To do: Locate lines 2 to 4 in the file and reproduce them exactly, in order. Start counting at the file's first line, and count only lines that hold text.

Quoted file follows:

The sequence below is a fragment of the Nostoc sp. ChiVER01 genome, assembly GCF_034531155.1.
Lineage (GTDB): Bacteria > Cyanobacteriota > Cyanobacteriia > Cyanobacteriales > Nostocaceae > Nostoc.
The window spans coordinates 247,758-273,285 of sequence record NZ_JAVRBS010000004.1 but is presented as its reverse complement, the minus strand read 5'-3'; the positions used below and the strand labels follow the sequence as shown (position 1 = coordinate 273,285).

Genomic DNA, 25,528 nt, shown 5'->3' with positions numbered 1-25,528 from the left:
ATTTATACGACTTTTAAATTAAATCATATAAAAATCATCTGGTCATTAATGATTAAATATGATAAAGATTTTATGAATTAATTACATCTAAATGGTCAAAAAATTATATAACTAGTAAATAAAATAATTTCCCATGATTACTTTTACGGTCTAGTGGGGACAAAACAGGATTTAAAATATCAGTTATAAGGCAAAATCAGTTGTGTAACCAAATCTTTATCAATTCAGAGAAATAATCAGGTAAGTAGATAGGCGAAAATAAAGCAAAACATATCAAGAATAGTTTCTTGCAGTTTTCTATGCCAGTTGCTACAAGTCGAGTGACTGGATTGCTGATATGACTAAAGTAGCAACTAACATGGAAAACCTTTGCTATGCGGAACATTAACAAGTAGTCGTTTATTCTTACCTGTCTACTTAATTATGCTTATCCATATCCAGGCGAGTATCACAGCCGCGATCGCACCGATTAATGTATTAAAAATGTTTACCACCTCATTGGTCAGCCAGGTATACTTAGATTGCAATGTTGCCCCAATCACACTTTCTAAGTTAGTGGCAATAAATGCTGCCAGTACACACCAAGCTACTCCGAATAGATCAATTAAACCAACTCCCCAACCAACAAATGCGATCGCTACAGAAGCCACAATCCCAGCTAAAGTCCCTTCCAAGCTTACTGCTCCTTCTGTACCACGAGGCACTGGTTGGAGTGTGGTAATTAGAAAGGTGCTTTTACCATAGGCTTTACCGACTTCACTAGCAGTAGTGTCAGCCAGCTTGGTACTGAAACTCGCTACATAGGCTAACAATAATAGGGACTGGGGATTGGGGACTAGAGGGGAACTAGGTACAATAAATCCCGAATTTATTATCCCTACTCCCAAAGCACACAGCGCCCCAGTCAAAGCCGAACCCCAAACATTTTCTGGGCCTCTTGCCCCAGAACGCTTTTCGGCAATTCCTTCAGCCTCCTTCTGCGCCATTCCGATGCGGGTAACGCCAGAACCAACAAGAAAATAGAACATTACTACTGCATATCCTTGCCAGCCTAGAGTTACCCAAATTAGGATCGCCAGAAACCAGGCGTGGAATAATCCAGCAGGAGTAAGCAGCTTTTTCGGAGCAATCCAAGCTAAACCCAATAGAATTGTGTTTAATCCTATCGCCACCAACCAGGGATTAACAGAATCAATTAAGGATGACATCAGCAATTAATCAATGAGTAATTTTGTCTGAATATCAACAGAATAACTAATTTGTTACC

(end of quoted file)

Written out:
Lineage (GTDB): Bacteria > Cyanobacteriota > Cyanobacteriia > Cyanobacteriales > Nostocaceae > Nostoc.
The window spans coordinates 247,758-273,285 of sequence record NZ_JAVRBS010000004.1 but is presented as its reverse complement, the minus strand read 5'-3'; the positions used below and the strand labels follow the sequence as shown (position 1 = coordinate 273,285).

Genomic DNA, 25,528 nt, shown 5'->3' with positions numbered 1-25,528 from the left: